Geocache Your way to Treasure

BY CHLOE SEEGER

The cool, autumn breeze adds color to our cheeks. I have brought my son with me for this excursion. We cross the old, winding Chapel Road, rightfully named for the century-stood stone, and white steeple chapel with its congregation of tumbling, weathering headstones.

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Leaves and pine cones crunch under our feet. We pause at the gate. My phone chimes that we are close to what has brought us here, a cache.

Nature enthusiasts, adventure lovers and geology buffs become the hiders and seekers in the game of geocaching. Geocaching is a recreational activity where treasures are hid in a stash, which can range in many forms. A cache vessel can be something as simple as a plastic food container or a waterproof lock box.

Some caches are very creative, like camouflage tubes hanging from trees or can be disguised as rocks. Inside the cache box is usually a log book to record the past visitors along with various trinkets or charms. Determined individuals can try to find these hidden objects by means of a global positioning system (GPS). The GPS tracks the searcher’s coordinates.

This activity, since becoming easily accessible and readily available, has become a worldwide phenomenon. Geocaching can be as local as a neighbor’s backyard and city landscapes to as far off as the remote terrain of the wilderness.

There are apps that can be downloaded onto an Android or iPhone that serve as the GPS and map. One app that is simply called Geocaching, which is produced by the company Groundspeak, is free. Once the app is downloaded, the username is set, and the location on the device is turned on, the explorer is ready.

When the individual’s location is entered, the app will show a map with the closest geocaches. The available caches in the free level of the app are green and when tapped reveal a description of the hoard.

The caches are rated on difficulty, terrain and size. The description should have directions and hints to finding the cache. When close and ready, one can tap the “start” arrow and begin their adventure.

When I went with my son, our adventure really started when we passed through the timeworn gates surrounding the Heart Prairie Chapel. My son was a little inquisitive as to why we were in the middle of a cemetery.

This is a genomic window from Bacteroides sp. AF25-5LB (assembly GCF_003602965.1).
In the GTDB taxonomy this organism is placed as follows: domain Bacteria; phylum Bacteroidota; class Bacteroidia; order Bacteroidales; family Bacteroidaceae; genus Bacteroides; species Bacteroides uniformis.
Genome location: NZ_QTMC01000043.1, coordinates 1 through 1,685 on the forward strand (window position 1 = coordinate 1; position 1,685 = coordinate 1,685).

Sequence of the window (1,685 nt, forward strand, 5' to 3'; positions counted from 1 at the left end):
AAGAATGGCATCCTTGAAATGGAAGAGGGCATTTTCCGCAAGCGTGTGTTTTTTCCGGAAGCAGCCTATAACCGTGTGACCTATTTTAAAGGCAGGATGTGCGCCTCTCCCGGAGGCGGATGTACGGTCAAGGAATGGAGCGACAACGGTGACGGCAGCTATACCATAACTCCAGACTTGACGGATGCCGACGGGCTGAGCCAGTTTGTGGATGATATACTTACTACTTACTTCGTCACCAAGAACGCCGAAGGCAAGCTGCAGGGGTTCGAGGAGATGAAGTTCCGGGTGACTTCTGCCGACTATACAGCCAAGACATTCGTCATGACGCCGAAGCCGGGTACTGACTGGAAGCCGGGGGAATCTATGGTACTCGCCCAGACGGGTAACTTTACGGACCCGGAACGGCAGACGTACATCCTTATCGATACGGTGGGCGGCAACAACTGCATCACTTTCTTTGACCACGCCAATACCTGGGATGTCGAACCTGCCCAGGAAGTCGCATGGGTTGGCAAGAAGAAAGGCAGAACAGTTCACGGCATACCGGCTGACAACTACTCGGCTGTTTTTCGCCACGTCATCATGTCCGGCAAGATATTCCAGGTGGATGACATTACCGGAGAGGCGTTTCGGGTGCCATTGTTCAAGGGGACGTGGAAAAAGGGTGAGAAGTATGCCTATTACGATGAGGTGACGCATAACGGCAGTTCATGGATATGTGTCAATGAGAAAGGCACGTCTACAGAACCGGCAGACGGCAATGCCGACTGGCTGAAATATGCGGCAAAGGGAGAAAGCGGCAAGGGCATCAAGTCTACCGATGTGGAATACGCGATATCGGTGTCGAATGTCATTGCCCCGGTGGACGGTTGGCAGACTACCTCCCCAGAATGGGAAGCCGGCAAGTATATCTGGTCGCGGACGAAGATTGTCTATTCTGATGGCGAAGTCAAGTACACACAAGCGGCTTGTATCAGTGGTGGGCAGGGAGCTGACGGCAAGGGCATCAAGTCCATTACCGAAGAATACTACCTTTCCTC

Little did my son know that we were about to embark on an escapade that at times became frustrating.

 

The cache was rated 1.5 out of 5.0 for both difficulty and terrain. It was listed as a small cache. The terrain rating was on point, but the difficulty of the find was worsened by the inaccuracy of the app.

At times the GPS on the app was showing our position to be in the lake. Also, we would move 10 feet and the GPS would maintain the same location. This may have also been because we were in the country and the data coverage was spotty.

We eventually found the small cache by looking around where the GPS determined the cache to be. By the grace of the cache Gods, we found it.

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The small plastic container held the gems. There was no log book, as other caches usually have. There was a chain pin, army solider and a golden Buddha in the cache. We left a Spiderman top.

At times, the hunt was difficult, but finding it was rewarding. We are going to hunt for more because according to the geocache website, it will get easier to find them and eventually easier to create our own.

Some caches close to the Mount Mary University campus:

I Spy a Pirate
Located in Underwood City Park
Difficulty: 1.5 Terrain: 1.5 Size: XS
Geocache details: GC388ZZ

ZH53226-01 City of Wauwatosa
Located at North Ave. and Menomonee River Parkway.
Difficulty: 1.5 Terrain: 1.5 Size: XS
Geocache details: GC21VA9

Cache mCow
Located on the Medical College of Wisconsin grounds
Difficulty: 1.5 Terrain: 1.0 Size: —
Geocache details: GC1ZAZ8

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